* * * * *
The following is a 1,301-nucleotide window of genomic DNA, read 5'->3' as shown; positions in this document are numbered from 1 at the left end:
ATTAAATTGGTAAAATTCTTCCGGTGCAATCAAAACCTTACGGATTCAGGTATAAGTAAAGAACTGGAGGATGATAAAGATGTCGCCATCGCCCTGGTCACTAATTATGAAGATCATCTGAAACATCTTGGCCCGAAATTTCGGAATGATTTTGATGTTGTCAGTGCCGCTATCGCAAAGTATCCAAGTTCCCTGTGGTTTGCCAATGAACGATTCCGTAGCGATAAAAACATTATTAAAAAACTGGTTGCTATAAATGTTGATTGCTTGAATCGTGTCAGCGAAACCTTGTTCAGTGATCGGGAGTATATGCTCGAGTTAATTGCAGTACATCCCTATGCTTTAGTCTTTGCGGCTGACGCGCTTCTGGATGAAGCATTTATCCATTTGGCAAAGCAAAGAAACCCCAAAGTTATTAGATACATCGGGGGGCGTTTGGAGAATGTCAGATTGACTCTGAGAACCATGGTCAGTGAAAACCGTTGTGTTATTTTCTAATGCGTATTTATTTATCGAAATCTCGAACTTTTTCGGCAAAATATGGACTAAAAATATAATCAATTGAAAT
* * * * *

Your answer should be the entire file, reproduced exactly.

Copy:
The following is a 1,301-nucleotide window of genomic DNA, read 5'->3' as shown; positions in this document are numbered from 1 at the left end:
ATTAAATTGGTAAAATTCTTCCGGTGCAATCAAAACCTTACGGATTCAGGTATAAGTAAAGAACTGGAGGATGATAAAGATGTCGCCATCGCCCTGGTCACTAATTATGAAGATCATCTGAAACATCTTGGCCCGAAATTTCGGAATGATTTTGATGTTGTCAGTGCCGCTATCGCAAAGTATCCAAGTTCCCTGTGGTTTGCCAATGAACGATTCCGTAGCGATAAAAACATTATTAAAAAACTGGTTGCTATAAATGTTGATTGCTTGAATCGTGTCAGCGAAACCTTGTTCAGTGATCGGGAGTATATGCTCGAGTTAATTGCAGTACATCCCTATGCTTTAGTCTTTGCGGCTGACGCGCTTCTGGATGAAGCATTTATCCATTTGGCAAAGCAAAGAAACCCCAAAGTTATTAGATACATCGGGGGGCGTTTGGAGAATGTCAGATTGACTCTGAGAACCATGGTCAGTGAAAACCGTTGTGTTATTTTCTAATGCGTATTTATTTATCGAAATCTCGAACTTTTTCGGCAAAATATGGACTAAAAATATAATCAATTGAAAT